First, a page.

Tuesday, April 17, 2007

Every town has someone lying in the middle of the road

Sometimes two people decide they want to fight on the traffic island of Gloucester road. I don’t know how often these skirmishes occur as I’ve only witnessed one at this location. I’m thirty years old. So probably once every thirty years then.

It really wasn’t much of a scrap to be honest. There was sporadic shouting at first. Then seconds of crappy silence with the swagger of each limited by the space available between the two dark funnels of uncaring traffic. There was a lack of focus, two lost figures in the middle of a road with anger but nothing to say to each other. Must be time for violence.

Except there wasn’t really going to be a fight as such. I know I said there was but I didn’t think you’d read this far. Isn’t there something more constructive you could be doing with your time like painting a fence or letting yourself down?

It was a push. A simple fluid movement of the arms from the stronger man as his temper folded up his face into a dirty far-right leaflet. The other man had no answer, his balance lost, his face gave away his hopeless position before his shadow met his the rest of his body. A blue Corsa was going to be where the fallen man was and quickly had to change its plans with a swerve and an unnecessary blow of the horn.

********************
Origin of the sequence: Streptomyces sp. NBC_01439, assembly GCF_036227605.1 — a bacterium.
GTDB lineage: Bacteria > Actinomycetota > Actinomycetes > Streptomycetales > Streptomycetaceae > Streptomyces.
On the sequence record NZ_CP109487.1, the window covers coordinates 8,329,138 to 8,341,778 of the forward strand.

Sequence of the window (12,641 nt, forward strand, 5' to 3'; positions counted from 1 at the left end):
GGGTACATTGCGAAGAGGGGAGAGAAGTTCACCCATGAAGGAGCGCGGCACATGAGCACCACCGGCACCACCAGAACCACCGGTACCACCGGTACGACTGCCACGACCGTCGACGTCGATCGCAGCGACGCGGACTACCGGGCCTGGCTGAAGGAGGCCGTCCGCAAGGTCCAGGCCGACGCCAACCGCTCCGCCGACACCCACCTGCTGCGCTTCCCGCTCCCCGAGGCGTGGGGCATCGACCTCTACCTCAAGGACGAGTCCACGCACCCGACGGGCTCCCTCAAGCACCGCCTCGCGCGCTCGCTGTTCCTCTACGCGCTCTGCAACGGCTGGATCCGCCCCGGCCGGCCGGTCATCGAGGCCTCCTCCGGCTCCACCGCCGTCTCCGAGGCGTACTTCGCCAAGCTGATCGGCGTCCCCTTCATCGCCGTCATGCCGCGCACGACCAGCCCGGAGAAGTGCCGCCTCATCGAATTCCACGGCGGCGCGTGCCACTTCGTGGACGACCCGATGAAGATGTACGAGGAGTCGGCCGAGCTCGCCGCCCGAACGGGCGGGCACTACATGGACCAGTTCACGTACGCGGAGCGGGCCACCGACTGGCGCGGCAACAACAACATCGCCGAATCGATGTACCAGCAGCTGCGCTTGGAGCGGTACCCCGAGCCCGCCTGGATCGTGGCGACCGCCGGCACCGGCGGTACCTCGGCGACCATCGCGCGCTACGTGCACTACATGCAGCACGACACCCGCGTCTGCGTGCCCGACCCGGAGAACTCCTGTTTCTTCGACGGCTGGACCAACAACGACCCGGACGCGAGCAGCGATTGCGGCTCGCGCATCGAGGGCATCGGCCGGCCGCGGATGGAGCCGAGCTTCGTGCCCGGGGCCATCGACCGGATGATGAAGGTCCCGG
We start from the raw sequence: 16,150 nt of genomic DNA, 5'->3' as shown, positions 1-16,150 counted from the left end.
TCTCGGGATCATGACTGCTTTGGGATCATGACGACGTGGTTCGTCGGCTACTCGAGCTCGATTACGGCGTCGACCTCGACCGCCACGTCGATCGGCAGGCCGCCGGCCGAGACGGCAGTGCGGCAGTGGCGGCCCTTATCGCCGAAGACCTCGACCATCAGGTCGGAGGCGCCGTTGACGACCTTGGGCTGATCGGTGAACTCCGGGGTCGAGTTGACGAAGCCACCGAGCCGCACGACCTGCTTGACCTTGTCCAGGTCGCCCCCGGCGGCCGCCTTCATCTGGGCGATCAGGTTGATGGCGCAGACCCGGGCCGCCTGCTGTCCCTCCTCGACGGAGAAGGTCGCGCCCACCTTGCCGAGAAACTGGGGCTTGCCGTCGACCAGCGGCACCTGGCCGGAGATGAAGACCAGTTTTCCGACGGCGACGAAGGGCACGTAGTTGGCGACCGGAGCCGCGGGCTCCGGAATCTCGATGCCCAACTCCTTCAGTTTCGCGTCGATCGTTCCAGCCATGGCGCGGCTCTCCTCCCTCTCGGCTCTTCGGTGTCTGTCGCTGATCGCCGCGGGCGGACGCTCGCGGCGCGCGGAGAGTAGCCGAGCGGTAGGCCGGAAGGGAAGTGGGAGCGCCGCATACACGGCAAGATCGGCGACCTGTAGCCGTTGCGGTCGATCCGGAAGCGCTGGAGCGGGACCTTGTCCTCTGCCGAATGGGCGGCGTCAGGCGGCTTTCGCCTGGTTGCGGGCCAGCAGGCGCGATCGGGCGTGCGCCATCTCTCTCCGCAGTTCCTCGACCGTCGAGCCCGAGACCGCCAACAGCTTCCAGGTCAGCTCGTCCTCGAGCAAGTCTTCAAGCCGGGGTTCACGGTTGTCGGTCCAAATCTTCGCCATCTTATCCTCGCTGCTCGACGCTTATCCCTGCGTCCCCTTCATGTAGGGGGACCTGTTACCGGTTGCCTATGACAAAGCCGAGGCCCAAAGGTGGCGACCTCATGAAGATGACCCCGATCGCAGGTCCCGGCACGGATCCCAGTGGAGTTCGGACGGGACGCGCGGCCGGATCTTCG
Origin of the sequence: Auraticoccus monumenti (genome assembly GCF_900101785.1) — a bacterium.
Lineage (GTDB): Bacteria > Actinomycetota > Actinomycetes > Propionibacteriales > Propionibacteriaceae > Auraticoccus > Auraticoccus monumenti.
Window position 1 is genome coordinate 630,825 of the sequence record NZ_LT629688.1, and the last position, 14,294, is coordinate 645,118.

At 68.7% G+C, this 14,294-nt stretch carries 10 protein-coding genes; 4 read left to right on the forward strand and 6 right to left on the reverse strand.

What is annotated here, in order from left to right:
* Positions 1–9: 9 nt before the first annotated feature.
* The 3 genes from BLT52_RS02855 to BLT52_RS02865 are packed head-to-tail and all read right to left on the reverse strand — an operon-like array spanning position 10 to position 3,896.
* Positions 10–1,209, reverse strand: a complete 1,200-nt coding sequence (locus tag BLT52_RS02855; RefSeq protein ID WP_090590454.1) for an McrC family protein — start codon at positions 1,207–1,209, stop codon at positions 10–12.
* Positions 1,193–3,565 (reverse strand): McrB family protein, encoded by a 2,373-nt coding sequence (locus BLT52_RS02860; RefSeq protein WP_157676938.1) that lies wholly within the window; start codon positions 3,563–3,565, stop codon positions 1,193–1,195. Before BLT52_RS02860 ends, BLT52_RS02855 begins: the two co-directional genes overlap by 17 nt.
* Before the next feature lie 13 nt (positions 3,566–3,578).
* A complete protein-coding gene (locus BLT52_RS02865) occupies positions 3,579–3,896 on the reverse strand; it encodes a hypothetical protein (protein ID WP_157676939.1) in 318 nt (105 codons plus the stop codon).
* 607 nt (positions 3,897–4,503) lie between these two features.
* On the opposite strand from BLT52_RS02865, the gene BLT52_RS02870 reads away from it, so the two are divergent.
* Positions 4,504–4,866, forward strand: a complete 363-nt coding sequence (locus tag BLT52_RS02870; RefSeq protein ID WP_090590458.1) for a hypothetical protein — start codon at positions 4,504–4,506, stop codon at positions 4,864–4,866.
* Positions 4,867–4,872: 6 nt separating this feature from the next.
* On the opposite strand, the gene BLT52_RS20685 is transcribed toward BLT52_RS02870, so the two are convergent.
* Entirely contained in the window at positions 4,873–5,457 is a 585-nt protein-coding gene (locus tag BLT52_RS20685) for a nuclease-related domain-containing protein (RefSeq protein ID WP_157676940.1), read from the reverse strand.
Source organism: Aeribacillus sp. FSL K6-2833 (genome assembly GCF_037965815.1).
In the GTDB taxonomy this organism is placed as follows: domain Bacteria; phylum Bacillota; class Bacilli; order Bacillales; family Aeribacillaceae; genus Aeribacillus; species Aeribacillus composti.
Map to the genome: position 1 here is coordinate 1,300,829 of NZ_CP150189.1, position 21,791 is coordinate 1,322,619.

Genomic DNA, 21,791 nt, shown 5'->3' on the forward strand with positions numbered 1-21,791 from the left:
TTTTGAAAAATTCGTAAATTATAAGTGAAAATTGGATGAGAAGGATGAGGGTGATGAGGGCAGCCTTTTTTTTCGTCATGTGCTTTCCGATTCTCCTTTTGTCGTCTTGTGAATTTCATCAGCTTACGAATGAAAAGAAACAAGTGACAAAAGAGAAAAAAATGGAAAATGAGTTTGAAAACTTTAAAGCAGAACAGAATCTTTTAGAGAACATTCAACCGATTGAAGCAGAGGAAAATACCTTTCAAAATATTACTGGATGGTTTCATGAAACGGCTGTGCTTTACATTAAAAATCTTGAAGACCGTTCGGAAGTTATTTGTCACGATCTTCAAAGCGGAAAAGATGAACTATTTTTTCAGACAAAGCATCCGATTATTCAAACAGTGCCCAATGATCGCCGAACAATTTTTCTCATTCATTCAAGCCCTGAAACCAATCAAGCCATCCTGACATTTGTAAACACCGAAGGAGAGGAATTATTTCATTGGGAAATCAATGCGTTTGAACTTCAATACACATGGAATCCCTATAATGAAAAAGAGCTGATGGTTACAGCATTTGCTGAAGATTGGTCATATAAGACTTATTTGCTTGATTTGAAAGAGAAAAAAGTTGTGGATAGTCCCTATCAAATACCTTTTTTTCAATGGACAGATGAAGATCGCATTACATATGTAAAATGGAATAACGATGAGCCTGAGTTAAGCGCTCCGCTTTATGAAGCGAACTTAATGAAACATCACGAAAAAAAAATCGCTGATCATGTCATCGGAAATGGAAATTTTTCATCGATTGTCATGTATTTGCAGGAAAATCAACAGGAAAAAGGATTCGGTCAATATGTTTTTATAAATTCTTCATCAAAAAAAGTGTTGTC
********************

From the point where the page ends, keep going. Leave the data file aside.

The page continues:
“Fuck you George” said the standing man. If I was to give a mark out of ten to the competence with which George scrambled to his feet it would be a low four, but he was upright. Unsteady, but upright. He tried to say something back. Anything to diffuse his own anger, frustration and humiliation. His confused first sound was cut short by his opponent who made it clear that any hostility, whether physical or verbal, would be met with an uncompromising response.

My walking reached level with the confrontation just as George accepted his position. He turned away and walked on the pavement in front of me, his every step a stamp on the face of the Earth. He put his hand in his pocket and pulled out a Toffee Crisp wrapper and at that moment his whole body decided that it was now or never. That however pathetic it was, he needed to lash out. And if George was in no position or state to assert physical dominance over a human-being; if all he had to focus his rage on was an orange coloured chocolate wrapper, than that was the compromise that he had to accept.

George screwed up the paper, his eyes turned upwards. “Wanker!” he shouted and he threw that paper down as hard as he could.

The breeze caught the wrapper long before it got near the pavement. George watched silently, as it blew upwards into the sky.

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